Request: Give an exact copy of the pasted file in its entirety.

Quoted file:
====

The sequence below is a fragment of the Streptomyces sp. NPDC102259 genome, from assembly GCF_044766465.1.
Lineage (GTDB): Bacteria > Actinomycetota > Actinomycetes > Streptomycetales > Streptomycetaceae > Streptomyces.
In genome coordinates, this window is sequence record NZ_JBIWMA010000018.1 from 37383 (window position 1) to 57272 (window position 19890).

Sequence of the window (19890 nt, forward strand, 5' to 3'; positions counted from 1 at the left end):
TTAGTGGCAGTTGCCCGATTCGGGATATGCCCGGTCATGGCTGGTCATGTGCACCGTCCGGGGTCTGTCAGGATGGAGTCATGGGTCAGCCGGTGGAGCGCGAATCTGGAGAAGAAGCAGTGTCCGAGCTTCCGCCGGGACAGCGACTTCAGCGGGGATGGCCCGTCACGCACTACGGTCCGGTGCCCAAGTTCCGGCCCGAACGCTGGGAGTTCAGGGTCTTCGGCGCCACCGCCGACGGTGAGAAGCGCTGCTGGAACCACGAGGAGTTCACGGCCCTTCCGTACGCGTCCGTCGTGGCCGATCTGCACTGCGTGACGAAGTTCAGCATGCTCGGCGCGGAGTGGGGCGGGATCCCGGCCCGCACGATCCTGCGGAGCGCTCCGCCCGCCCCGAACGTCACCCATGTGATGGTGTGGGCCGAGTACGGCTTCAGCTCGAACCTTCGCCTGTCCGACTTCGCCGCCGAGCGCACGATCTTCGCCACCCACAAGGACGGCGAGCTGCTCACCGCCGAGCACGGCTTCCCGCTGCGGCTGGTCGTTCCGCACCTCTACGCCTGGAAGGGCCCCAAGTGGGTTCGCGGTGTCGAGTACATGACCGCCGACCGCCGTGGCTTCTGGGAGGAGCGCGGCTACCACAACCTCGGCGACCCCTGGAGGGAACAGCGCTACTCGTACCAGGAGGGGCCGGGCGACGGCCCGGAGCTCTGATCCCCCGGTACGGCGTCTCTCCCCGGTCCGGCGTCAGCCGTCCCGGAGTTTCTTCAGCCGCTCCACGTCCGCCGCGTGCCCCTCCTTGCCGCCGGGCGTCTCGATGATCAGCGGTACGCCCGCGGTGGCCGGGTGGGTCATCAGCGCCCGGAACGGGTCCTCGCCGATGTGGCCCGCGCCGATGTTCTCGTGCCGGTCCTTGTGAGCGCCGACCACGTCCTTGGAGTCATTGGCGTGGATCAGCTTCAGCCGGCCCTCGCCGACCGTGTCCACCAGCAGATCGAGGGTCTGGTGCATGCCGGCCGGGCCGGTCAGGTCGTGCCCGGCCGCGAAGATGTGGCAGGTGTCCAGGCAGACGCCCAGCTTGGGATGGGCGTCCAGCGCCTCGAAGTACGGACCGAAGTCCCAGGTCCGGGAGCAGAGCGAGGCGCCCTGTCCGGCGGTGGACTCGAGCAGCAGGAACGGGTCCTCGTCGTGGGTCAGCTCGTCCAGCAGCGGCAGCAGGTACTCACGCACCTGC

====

The sequence below is a fragment of the Streptomyces sp. NPDC102259 genome, from assembly GCF_044766465.1.
Lineage (GTDB): Bacteria > Actinomycetota > Actinomycetes > Streptomycetales > Streptomycetaceae > Streptomyces.
In genome coordinates, this window is sequence record NZ_JBIWMA010000018.1 from 37383 (window position 1) to 57272 (window position 19890).

Sequence of the window (19890 nt, forward strand, 5' to 3'; positions counted from 1 at the left end):
TTAGTGGCAGTTGCCCGATTCGGGATATGCCCGGTCATGGCTGGTCATGTGCACCGTCCGGGGTCTGTCAGGATGGAGTCATGGGTCAGCCGGTGGAGCGCGAATCTGGAGAAGAAGCAGTGTCCGAGCTTCCGCCGGGACAGCGACTTCAGCGGGGATGGCCCGTCACGCACTACGGTCCGGTGCCCAAGTTCCGGCCCGAACGCTGGGAGTTCAGGGTCTTCGGCGCCACCGCCGACGGTGAGAAGCGCTGCTGGAACCACGAGGAGTTCACGGCCCTTCCGTACGCGTCCGTCGTGGCCGATCTGCACTGCGTGACGAAGTTCAGCATGCTCGGCGCGGAGTGGGGCGGGATCCCGGCCCGCACGATCCTGCGGAGCGCTCCGCCCGCCCCGAACGTCACCCATGTGATGGTGTGGGCCGAGTACGGCTTCAGCTCGAACCTTCGCCTGTCCGACTTCGCCGCCGAGCGCACGATCTTCGCCACCCACAAGGACGGCGAGCTGCTCACCGCCGAGCACGGCTTCCCGCTGCGGCTGGTCGTTCCGCACCTCTACGCCTGGAAGGGCCCCAAGTGGGTTCGCGGTGTCGAGTACATGACCGCCGACCGCCGTGGCTTCTGGGAGGAGCGCGGCTACCACAACCTCGGCGACCCCTGGAGGGAACAGCGCTACTCGTACCAGGAGGGGCCGGGCGACGGCCCGGAGCTCTGATCCCCCGGTACGGCGTCTCTCCCCGGTCCGGCGTCAGCCGTCCCGGAGTTTCTTCAGCCGCTCCACGTCCGCCGCGTGCCCCTCCTTGCCGCCGGGCGTCTCGATGATCAGCGGTACGCCCGCGGTGGCCGGGTGGGTCATCAGCGCCCGGAACGGGTCCTCGCCGATGTGGCCCGCGCCGATGTTCTCGTGCCGGTCCTTGTGAGCGCCGACCACGTCCTTGGAGTCATTGGCGTGGATCAGCTTCAGCCGGCCCTCGCCGACCGTGTCCACCAGCAGATCGAGGGTCTGGTGCATGCCGGCCGGGCCGGTCAGGTCGTGCCCGGCCGCGAAGATGTGGCAGGTGTCCAGGCAGACGCCCAGCTTGGGATGGGCGTCCAGCGCCTCGAAGTACGGACCGAAGTCCCAGGTCCGGGAGCAGAGCGAGGCGCCCTGTCCGGCGGTGGACTCGAGCAGCAGGAACGGGTCCTCGTCGTGGGTCAGCTCGTCCAGCAGCGGCAGCAGGTACTCACGCACCTGC